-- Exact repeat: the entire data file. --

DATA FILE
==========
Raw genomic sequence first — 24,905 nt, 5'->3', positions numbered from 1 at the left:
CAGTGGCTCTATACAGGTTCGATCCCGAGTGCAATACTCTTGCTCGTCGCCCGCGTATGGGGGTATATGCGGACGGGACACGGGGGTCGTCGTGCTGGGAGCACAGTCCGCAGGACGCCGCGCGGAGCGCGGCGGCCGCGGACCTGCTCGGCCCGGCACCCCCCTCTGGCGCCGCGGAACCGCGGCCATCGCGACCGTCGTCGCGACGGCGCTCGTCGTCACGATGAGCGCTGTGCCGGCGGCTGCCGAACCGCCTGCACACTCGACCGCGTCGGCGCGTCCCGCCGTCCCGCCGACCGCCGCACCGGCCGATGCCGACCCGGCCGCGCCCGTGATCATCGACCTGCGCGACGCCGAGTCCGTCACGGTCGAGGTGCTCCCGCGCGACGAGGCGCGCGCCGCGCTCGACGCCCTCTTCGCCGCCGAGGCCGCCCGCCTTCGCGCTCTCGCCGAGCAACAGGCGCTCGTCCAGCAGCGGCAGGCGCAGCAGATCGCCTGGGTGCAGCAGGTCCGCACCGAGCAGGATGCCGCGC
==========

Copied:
Raw genomic sequence first — 24,905 nt, 5'->3', positions numbered from 1 at the left:
CAGTGGCTCTATACAGGTTCGATCCCGAGTGCAATACTCTTGCTCGTCGCCCGCGTATGGGGGTATATGCGGACGGGACACGGGGGTCGTCGTGCTGGGAGCACAGTCCGCAGGACGCCGCGCGGAGCGCGGCGGCCGCGGACCTGCTCGGCCCGGCACCCCCCTCTGGCGCCGCGGAACCGCGGCCATCGCGACCGTCGTCGCGACGGCGCTCGTCGTCACGATGAGCGCTGTGCCGGCGGCTGCCGAACCGCCTGCACACTCGACCGCGTCGGCGCGTCCCGCCGTCCCGCCGACCGCCGCACCGGCCGATGCCGACCCGGCCGCGCCCGTGATCATCGACCTGCGCGACGCCGAGTCCGTCACGGTCGAGGTGCTCCCGCGCGACGAGGCGCGCGCCGCGCTCGACGCCCTCTTCGCCGCCGAGGCCGCCCGCCTTCGCGCTCTCGCCGAGCAACAGGCGCTCGTCCAGCAGCGGCAGGCGCAGCAGATCGCCTGGGTGCAGCAGGTCCGCACCGAGCAGGATGCCGCGC